Heritage advisory committee meeting reveals ironic history of the Halifax Alehouse
The building’s unexpected history will be preserved if it becomes a heritage property
January 31, 2020, 2:59 pm ASTLast Updated: January 31, 2020, 5:17 pm
A popular Halifax bar with an ironic past is being considered as a heritage property.
1717 Brunswick St., now home to the Halifax Alehouse, used to house an organization that preached sobriety between 1895 and 1961.
Its paradoxical past came to light as the city’s heritage advisory committee evaluated the building’s potential for heritage status.
“It was the original Salvation Army Citadel,” said Luke Stock, a member of the heritage advisory committee, in an interview. “It was built there as part of the reform movement, which was a religiously inspired cleanup attempt.”
The Mackenzie Temperance Club of Halifax, which did similar work as The Salvation Army, occupied a different building at the corner of Prince and Brunswick streets from 1878 to 1893. The Salvation Army moved into the building a year before it was demolished in 1893. Construction began on The Salvation Army Citadel in 1893 and ended in 1895.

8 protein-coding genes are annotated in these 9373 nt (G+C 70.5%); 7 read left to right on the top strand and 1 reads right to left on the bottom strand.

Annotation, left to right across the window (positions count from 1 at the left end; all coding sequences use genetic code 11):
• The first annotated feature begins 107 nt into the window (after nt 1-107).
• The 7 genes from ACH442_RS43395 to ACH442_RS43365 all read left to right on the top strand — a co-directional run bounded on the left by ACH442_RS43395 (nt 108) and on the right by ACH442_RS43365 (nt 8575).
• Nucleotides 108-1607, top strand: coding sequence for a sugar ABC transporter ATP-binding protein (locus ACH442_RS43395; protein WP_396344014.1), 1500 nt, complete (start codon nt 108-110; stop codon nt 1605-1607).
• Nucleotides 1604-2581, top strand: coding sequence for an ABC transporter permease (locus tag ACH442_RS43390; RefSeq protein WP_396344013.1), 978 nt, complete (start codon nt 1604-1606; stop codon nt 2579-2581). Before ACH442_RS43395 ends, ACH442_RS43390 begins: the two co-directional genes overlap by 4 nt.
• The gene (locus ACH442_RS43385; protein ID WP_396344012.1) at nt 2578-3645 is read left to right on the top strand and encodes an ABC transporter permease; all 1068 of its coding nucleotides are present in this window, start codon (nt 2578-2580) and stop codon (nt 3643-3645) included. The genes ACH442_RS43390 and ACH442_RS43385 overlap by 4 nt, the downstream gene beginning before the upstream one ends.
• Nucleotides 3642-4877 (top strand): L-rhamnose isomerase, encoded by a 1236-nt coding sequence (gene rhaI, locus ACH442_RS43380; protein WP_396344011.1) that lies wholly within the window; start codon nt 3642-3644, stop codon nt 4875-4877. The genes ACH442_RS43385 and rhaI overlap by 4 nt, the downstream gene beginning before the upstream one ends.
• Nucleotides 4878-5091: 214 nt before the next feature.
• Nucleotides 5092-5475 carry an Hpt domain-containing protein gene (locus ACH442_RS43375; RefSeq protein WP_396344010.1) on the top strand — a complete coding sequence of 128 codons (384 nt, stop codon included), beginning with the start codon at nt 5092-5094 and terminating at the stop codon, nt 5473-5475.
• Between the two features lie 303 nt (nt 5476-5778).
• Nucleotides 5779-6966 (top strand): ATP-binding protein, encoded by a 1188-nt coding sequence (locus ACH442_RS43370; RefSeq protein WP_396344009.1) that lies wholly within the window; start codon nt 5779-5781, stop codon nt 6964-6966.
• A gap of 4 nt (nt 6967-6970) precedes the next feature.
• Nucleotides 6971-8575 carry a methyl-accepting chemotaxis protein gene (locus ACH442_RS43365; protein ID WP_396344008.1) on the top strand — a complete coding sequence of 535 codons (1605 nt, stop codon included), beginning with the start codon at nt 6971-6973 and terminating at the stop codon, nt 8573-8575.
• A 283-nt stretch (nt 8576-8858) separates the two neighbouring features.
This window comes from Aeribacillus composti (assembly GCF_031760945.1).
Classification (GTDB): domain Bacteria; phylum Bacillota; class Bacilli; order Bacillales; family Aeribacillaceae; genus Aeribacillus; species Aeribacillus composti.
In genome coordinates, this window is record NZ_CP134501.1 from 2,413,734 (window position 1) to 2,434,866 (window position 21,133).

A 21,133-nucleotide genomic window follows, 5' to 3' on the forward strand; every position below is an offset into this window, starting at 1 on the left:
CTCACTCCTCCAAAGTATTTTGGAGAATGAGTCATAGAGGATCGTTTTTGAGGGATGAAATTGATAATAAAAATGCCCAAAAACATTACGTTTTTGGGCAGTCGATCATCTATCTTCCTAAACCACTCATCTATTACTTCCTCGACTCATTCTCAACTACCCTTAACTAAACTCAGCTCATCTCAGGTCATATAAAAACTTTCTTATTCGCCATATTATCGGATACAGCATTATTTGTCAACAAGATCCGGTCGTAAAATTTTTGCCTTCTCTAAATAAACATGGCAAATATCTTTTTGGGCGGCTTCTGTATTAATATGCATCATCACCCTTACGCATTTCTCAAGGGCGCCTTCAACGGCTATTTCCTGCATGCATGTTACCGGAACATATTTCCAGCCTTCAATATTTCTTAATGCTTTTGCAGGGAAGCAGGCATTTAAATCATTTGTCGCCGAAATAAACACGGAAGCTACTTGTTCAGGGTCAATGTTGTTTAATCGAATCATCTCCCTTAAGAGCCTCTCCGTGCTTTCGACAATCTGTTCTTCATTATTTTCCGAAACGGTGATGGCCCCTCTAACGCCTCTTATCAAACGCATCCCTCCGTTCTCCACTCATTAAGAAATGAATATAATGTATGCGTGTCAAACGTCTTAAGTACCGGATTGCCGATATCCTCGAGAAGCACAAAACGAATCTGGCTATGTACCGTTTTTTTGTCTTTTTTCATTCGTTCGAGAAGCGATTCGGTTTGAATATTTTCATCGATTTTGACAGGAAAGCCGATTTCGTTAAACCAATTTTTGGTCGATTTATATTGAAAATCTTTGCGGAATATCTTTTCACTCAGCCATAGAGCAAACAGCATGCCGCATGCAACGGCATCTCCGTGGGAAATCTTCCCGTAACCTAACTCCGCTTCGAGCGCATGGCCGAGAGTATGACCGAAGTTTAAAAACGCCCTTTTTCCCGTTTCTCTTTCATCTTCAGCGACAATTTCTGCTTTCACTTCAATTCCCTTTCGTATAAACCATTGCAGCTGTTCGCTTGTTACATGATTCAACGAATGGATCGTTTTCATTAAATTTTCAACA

The red brick architecture was chosen to influence the behaviour of those who lived around Brunswick Street.
“There was an effort to raise the profile of the area by building significant, prominent brick buildings so that it would discourage certain nefarious activities that were prominent in the area,” said heritage planner Seamus McGreal at the committee meeting.
The area around Brunswick Street was known for drunkenness, prostitution, and violence as early as 1812. The Salvation Army tried to move people away from these activities.
“A lot of this was focused around educational programs, providing lectures and meetings,” said Stock. “Sometimes they had libraries and it was all about promoting higher pursuits of learning and education.”
The Salvation Army occupied the building until 1961 before moving to a new temple on Barrington Street. Halifax Alehouse has occupied the space since 1998, so 1717 Brunswick St., a building built for preaching sobriety, became a bar.
“There’s a certain irony in how it came full circle,” said Stock.
The committee evaluates a building’s potential for heritage status based on criteria like age or the building’s relationship to the surrounding area. If a property scores 50 points or more, the committee recommends the property for the heritage registry. 1717 Brunswick St. scored 77 points at the meeting.
The heritage advisory committee will recommend that Halifax regional council set a date to register the building as a heritage property.
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